Yes--after spending some time to think about what just happened, and listening to Ambrosie several times since the announcement, I concur. It was an abomination, and they would have been much better in hindsight to have cancelled the season in early April. The damage to the league's image is enormous, not just with the public, but to all the players and operations staff who were given false hope.David wrote: ↑Wed Aug 19, 2020 3:09 pm^^ This. ^^ Word for word.cromartie wrote: ↑Mon Aug 17, 2020 1:00 pm This is either a failure of PR, a failure of leadership, or both. Either way, someone who is employed today should not be as a result.
A league with a plan lays out to the public the costs and challenges of doing a reduced hub city season. They have a plan for this and an anticipated cost for that plan.
A league without leadership asks for money first and maybe comes out with a plan later.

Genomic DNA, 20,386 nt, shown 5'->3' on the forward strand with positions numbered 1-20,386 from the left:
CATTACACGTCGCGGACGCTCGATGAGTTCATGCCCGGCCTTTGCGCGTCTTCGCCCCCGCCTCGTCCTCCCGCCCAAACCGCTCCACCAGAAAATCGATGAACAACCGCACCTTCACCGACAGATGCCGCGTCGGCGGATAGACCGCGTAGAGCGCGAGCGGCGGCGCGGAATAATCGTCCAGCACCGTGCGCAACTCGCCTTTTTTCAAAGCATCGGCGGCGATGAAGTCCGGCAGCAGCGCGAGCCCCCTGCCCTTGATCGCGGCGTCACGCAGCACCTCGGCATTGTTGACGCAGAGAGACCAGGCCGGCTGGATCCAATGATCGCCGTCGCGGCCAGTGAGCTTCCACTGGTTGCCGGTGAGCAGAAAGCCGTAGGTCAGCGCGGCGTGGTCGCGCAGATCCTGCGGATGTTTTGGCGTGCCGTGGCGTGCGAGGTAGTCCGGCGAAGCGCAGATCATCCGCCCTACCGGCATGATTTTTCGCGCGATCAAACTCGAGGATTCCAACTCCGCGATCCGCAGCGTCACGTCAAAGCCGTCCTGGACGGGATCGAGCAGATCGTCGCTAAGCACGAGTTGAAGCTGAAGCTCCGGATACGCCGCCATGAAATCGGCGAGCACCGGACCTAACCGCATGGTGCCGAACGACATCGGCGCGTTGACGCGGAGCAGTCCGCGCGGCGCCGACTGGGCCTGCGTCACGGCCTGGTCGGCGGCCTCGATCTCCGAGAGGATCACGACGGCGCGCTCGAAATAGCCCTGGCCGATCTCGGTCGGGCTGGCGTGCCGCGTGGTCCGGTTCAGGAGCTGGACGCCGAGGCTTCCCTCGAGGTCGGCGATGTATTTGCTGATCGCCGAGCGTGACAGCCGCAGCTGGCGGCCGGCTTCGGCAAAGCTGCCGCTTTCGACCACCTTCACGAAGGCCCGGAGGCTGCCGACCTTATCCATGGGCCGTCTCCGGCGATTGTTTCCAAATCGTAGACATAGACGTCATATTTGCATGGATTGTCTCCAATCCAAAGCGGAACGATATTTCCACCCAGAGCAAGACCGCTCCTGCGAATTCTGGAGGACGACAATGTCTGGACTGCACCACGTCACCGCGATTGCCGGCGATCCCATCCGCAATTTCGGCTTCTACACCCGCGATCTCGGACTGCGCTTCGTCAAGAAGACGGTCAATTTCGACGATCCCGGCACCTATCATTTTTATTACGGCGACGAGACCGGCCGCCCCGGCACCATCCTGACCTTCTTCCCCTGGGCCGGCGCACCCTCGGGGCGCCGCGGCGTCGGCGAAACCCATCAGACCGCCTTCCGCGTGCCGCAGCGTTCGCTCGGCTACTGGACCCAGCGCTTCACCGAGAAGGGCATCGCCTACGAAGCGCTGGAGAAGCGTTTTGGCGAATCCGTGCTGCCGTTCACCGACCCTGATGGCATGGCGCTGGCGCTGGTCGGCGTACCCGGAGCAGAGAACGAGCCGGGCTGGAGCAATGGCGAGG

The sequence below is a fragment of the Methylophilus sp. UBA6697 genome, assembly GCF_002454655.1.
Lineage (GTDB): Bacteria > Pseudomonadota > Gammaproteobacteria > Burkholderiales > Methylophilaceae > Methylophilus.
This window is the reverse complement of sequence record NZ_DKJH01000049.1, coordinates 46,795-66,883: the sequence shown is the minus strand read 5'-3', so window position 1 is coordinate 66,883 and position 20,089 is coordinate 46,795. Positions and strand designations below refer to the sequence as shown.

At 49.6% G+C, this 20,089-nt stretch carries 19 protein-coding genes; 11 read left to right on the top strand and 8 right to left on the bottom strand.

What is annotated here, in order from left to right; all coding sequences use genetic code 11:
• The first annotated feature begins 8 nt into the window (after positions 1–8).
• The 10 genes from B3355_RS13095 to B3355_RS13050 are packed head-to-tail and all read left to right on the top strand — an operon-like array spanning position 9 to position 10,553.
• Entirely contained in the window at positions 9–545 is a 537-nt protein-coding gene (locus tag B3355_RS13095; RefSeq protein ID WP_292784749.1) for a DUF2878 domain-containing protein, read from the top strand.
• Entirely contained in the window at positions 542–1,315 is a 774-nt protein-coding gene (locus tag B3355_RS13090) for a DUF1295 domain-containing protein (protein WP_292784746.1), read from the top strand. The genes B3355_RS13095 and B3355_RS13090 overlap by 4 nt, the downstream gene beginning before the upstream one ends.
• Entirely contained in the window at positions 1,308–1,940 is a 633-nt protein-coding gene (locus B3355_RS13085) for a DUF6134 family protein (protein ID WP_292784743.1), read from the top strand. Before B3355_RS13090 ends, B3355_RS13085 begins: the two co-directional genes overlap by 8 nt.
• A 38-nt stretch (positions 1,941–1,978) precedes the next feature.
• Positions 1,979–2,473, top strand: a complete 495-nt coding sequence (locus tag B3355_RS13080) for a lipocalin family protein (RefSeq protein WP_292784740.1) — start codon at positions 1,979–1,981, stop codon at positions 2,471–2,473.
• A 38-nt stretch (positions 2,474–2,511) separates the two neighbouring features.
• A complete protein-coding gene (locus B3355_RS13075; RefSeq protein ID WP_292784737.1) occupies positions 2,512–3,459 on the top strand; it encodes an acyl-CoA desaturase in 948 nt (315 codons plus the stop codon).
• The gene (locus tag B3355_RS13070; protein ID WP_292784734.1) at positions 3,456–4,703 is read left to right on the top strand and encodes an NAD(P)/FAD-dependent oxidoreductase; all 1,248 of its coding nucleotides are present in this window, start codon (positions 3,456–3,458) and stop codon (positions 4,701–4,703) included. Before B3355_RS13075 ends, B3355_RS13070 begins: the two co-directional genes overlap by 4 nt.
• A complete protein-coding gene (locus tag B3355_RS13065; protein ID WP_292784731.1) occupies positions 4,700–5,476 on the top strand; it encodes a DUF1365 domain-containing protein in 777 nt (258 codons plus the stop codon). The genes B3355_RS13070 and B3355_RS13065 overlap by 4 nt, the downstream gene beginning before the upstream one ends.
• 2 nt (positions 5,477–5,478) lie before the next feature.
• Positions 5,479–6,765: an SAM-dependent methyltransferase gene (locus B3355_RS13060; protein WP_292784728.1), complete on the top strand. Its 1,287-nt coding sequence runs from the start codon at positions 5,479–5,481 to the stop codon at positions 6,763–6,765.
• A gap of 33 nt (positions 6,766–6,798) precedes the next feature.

Every North American sports league realized in April that COVID was going to negatively impact operations for their upcoming or current seasons. The NHL and NBA have found ways not only to finish their seasons, without fans in a hub city concept but they have plans in place for the next one. That's indicative of leadership, and believe me that's not a word I associate with Gary Bettman that often.
Even MLS, whose margins as a sports league are on par with the CFL most of the time (ponzi scheme expansion fees notwithstanding), found a way to execute the hub city concept after a delayed start. For the Commissioner to say "we didn't see this coming" is unacceptable.
There are ways to go about this, and still come to the conclusion that the season isn't viable, but this was the worst possible way to do it, and it is a clear failure in leadership at the league level, and a fundamental failure in the Commissioner's Office.
I'm sure the CFL as we know it will not exist next year. If it exists at all it will be very different--and quite frankly it needs to change.